The group also provides workshop trainings for social workers who work with street children to give people an opportunity for expressing creativity, “all members work as a team, we don’t have a director or a trainer so we train other people to understand group dynamics and build positive relationships with the whole team to become more confident and free”, he tells, “it’s a process of having things done in a democratic way. When you work as a group, everyone has a voice and all ideas are accepted. So it’s all about personal and group liberation until it reaches the audience. It’s very important for the audience to know that those street children also have something to say. We’ve done it also with deaf children. That was a very interesting experience. We performed this show in different venues and my experience was seeing the audience attracted to the show one clear realization that they were great actors”.
“When you work as a group, everyone has a voice and all ideas are accepted. So it’s all about personal and group liberation until it reaches the audience.”
With Red Tomato, clowning delves deep into sensitive topics, raising awareness in a brilliant way. They did another show called ‘Rayeh Beit El Geran’ and this was about the refugees in Egypt. Real refugees along with Egyptian actors joined forces to perform. From Iraq, Sudan, Somalia, Eretria and Ethiopia. It’s a great form of awareness. A random meeting on Egyptian Easter Holiday, when a group of Egyptians meet a group of refugees. “It’s a multiple mirror of creating solidarity”, Jakob comments.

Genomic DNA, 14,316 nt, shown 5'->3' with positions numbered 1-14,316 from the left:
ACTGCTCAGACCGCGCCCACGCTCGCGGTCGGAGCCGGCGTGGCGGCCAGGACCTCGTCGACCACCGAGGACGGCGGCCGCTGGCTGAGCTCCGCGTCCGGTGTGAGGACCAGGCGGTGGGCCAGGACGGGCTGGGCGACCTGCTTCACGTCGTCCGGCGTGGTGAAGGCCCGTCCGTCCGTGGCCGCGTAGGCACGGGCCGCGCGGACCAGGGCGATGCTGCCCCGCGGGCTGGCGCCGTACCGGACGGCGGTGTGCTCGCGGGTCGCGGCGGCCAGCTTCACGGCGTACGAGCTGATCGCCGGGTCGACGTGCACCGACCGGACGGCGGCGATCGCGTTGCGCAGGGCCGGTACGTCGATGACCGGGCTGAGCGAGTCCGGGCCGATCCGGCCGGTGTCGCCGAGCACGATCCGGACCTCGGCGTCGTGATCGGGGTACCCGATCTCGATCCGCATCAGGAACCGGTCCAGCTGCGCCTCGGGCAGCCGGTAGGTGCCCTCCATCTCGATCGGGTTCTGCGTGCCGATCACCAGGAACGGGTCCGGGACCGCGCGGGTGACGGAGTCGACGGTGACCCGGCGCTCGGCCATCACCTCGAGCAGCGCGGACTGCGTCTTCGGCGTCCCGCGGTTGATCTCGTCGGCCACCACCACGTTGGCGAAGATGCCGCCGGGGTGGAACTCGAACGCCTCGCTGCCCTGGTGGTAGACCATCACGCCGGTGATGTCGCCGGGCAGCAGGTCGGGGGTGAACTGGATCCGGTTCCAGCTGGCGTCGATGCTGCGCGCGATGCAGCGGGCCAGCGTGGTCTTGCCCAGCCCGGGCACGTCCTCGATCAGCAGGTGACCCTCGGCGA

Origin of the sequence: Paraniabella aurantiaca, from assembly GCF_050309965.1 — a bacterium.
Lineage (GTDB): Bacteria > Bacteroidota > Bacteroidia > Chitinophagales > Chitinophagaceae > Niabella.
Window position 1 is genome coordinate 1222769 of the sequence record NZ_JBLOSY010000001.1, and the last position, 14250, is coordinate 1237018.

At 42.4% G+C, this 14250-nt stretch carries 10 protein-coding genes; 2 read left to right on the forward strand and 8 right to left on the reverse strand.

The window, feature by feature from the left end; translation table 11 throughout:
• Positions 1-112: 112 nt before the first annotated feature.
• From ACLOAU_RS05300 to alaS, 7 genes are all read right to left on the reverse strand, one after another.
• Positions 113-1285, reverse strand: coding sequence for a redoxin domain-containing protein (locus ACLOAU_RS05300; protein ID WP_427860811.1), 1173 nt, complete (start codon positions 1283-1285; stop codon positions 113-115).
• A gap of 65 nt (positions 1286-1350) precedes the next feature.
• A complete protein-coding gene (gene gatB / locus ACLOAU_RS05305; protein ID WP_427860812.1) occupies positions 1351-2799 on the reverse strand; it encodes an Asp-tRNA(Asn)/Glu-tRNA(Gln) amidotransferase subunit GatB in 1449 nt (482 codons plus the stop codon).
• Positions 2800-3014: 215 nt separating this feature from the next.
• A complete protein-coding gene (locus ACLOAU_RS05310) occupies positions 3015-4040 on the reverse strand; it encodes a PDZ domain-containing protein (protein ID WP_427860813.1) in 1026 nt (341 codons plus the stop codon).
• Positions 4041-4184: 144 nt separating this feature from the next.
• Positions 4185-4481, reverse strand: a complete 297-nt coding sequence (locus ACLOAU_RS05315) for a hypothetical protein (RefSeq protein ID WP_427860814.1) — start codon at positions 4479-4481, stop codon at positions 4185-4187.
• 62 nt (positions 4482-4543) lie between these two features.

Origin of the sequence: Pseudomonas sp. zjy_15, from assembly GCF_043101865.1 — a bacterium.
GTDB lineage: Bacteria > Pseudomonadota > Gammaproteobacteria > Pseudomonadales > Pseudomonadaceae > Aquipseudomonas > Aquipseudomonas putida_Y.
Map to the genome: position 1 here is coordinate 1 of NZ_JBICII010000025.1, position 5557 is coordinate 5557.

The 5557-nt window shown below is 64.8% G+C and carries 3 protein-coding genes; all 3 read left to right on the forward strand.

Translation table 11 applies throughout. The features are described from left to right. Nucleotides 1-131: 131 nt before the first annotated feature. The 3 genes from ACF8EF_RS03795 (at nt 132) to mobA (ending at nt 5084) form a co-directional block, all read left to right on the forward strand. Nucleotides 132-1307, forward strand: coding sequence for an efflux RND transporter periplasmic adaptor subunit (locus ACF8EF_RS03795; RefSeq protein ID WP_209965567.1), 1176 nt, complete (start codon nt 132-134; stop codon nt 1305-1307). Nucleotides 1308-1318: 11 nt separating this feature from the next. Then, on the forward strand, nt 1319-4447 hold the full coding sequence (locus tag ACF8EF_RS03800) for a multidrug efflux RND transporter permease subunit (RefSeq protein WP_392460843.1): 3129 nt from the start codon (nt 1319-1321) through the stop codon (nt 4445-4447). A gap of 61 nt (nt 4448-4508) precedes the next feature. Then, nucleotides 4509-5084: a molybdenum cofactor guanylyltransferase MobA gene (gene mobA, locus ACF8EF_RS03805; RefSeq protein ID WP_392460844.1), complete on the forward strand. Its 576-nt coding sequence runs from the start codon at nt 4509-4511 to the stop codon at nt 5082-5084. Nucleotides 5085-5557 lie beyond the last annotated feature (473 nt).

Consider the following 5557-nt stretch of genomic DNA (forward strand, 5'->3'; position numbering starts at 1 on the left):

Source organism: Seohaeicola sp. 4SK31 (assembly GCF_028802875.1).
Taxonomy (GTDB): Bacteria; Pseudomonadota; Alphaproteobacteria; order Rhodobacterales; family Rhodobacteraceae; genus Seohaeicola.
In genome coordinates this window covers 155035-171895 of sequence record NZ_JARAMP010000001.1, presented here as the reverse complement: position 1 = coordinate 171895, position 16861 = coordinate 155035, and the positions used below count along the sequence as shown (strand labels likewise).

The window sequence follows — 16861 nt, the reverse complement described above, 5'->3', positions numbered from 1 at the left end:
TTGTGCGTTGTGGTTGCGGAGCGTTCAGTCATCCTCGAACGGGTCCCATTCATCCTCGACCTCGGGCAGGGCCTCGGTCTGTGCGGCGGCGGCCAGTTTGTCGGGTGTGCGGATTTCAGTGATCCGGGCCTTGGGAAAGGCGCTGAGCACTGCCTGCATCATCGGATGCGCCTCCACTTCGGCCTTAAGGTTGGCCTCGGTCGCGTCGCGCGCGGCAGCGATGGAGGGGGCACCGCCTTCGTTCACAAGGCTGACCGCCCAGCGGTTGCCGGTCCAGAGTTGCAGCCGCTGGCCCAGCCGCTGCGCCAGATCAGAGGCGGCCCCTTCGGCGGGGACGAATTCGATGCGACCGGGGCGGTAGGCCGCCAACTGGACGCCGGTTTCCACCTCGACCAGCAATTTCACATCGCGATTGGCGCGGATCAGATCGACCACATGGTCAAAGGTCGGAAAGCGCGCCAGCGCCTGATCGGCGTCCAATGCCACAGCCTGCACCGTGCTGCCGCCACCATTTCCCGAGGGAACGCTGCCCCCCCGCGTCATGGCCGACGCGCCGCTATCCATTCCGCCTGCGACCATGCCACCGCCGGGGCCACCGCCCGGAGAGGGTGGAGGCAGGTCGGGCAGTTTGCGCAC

Red Tomato worked on a project with ‘Clowns without Borders’ from France. It’s an international organization of which clowns and circus artists from France, Spain, South Africa, Uruguay and other countries, collaborate on different performances on voluntarily basis take time and energy to perform. The first project was done in refugee camps in Bosnia. During the Bosnian war, a clown in Spain watching all the military occupation in Bosnia asked himself if these children in camps could still laugh and if a clown is relevant in this terrible situation. He decided to visit the Bosnian camps along with a group of clowns and try to make the children laugh. They succeeded! “Laughing is a therapeutic method. It wasn’t just possible for children at refugee camps to laugh but it was also necessary”, he claims.
“With Red Tomato, clowning delves deep into sensitive topics, raising awareness in a brilliant way.”
Some say that funny clowns the saddest ones, so we asked our clown if this information is correct. “If you’re able to tackle sad situations through humor it can be very funny in an intelligent way. A good clown has to have real depth. Good clowning is serious in a way; there is always something behind it, but circus clowning like throwing a cake in someone else’s face is funny but doesn’t say anything. One of the most amazing clown shows I’ve seen was in Cairo when two Iraqi clowns showed a normal day of Iraq after U.S occupation. It was hilarious, very funny they’ll make you laugh crazily but at the end of every laugh you can feel your own fears. I think its is more that you feel the deep sadness, realizing the underlying oppression in the absurd situation” He says. These Iraqis managed to talk about oppression of war but through clowning”, he wraps up.